B.C. Mining Labour Shortage

Aboriginal youth are willing, able and available to ?fill mining’s potentially devastating skilled labour shortage.

BC mining labour shortage
Demographic pressures are contributing to a labour shortage in B.C. mining.

Aboriginal youth are willing, able and available to 
fill mining’s potentially devastating skilled labour shortage.

Commodity prices are skyrocketing. Exploration spending is on the rise. New energy infrastructure is promising to unlock huge deposits of copper and gold. So what’s wrong with mining in B.C.? There won’t be enough workers to reap the benefits of all of the above. A perfect storm of economic growth, low birth rates and an aging workforce is expected to create a labour shortfall of nearly 100,000 workers across Canada over the next decade.

In B.C., home to more than 20 major operating coal, metal and aggregate mines, an estimated 15,000 additional workers will be needed. “Almost 50 per cent of our labour force is eligible for retirement over the next 10 years,” says Donald Lindsay, president and CEO of Teck Resources Ltd., which currently employs about 5,000 workers in the province. 

Retiring boomers will cause labour shortages in almost every sector, but mining will be hit particularly hard. Pierre Gratton, president and CEO of the Mining Association of B.C., notes that workers with education and experience in metallurgy and mineral-processing engineering will be particularly hard to find. This is in addition to the workers with more general skills the industry relies on, including heavy-equipment operators, mechanics and truck drivers. According to the national industry group Mining Industry Human Resources Council, these three job classifications will account for 611 job vacancies in 2012 – a number that will jump to 1,811 by 2020.

In addition to competing with other countries such as Australia and South Africa for these scarce workers, B.C. will be competing with Alberta’s oil sands, which rely on workers with many of the same skills demanded by open-pit metal mines, further increasing labour shortfalls and driving wages up.

How did we get to this crisis point? It’s due partly to the cyclical nature of the industry. At least three successive mining downturns beginning in the early ’90s meant that the flow of new recruits to the industry dried up. Jim Leader, head of BCIT’s Mining and Mineral Exploration Technology Program, says at least two additional factors scared aspiring young miners away: the Bre-X scandal of 1997 inflicted a very public black eye on the industry and environmental activists successfully painted miners as villains throughout the ’90s. 

Most in the industry agree that educating a new generation of miners is the top priority. Leader says BCIT’s Mining Technology Diploma Program and UBC’s School of Mining Engineering are back to full enrolment, and there are even more women students than ever before. But it’s going to take time to train new workers. “People now see jobs out there,” he says. “There is good money and many are saying, I want to do this, but you can’t just turn on a tap.”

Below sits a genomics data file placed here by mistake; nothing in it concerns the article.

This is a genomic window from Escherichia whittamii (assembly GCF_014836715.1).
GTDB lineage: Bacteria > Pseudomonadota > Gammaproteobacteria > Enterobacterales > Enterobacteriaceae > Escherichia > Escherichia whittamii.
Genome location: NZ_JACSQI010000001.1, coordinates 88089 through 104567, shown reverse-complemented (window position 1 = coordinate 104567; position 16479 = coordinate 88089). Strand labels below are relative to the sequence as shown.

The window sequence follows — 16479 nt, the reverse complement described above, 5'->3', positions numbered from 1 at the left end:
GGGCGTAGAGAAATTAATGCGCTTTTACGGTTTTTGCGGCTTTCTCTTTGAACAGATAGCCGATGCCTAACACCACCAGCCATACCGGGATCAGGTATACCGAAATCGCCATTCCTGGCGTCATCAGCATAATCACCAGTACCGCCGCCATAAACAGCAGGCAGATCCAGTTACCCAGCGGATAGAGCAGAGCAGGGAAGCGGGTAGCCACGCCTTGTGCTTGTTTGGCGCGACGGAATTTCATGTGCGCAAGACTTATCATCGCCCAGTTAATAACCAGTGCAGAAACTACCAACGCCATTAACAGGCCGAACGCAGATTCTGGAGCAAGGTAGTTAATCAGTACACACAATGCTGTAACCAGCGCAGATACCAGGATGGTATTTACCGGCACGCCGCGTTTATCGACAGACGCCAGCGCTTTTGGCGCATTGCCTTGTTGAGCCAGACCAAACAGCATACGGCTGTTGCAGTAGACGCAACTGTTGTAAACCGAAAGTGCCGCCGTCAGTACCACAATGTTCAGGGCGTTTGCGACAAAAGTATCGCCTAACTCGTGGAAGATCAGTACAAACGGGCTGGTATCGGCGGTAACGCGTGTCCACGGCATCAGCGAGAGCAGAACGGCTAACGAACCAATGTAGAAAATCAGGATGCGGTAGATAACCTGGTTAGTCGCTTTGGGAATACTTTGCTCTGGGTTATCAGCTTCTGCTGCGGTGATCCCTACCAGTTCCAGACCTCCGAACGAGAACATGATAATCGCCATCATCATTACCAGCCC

One solution is to reach out to a new generation of aboriginal aspiring miners. Many are eager, already living in remote communities close to mines, and, crucially, much younger than the average worker. In the last census, the median age of an aboriginal Canadian was just 25, while among the general population, the median age was 40. 

“In order to address that pent-up demand, we’re preparing a population of aboriginal candidates who will be able to take up some of those opportunities,” says Laurie Sterritt, who runs the B.C. Aboriginal Mine Training Association (BCAMTA), which last year partnered with companies and mining industry associations to recruit more native workers into the industry. 

BCAMTA helps aspiring native youth and adults get the qualifications necessary to land a job. That can mean finishing high school, getting advanced training or receiving financial assistance to buy the tools and equipment needed to train and work. And the more than 100 working miners who have received BCAMTA support to date continue to get mentorship and training on the job, improving their chances of long-term success.

One of BCAMTA’s rising stars is Kelly Seymour, a 37-year-old heavy equipment operator who was hired on at New Gold’s New Afton mine in December. Seymour’s skills (he grades haul roads) are among those expected to be most in demand in 2020. 

Prior to seeking BCAMTA’s help, Seymour had repeatedly applied for work at New Afton without success. Despite a lot of road-building and heavy-machinery experience, Seymour lacked formal 
qualifications. BCAMTA set him up with a heavy-equipment-operator certification course at Thompson Rivers University; then, with that box checked, it was just a matter of getting the requisite first-aid and hazardous-material-handling tickets he needed to be considered for employment.

“It’s a good job,” says the father of two. “There are a lot more opportunities at this point than there ever were before.”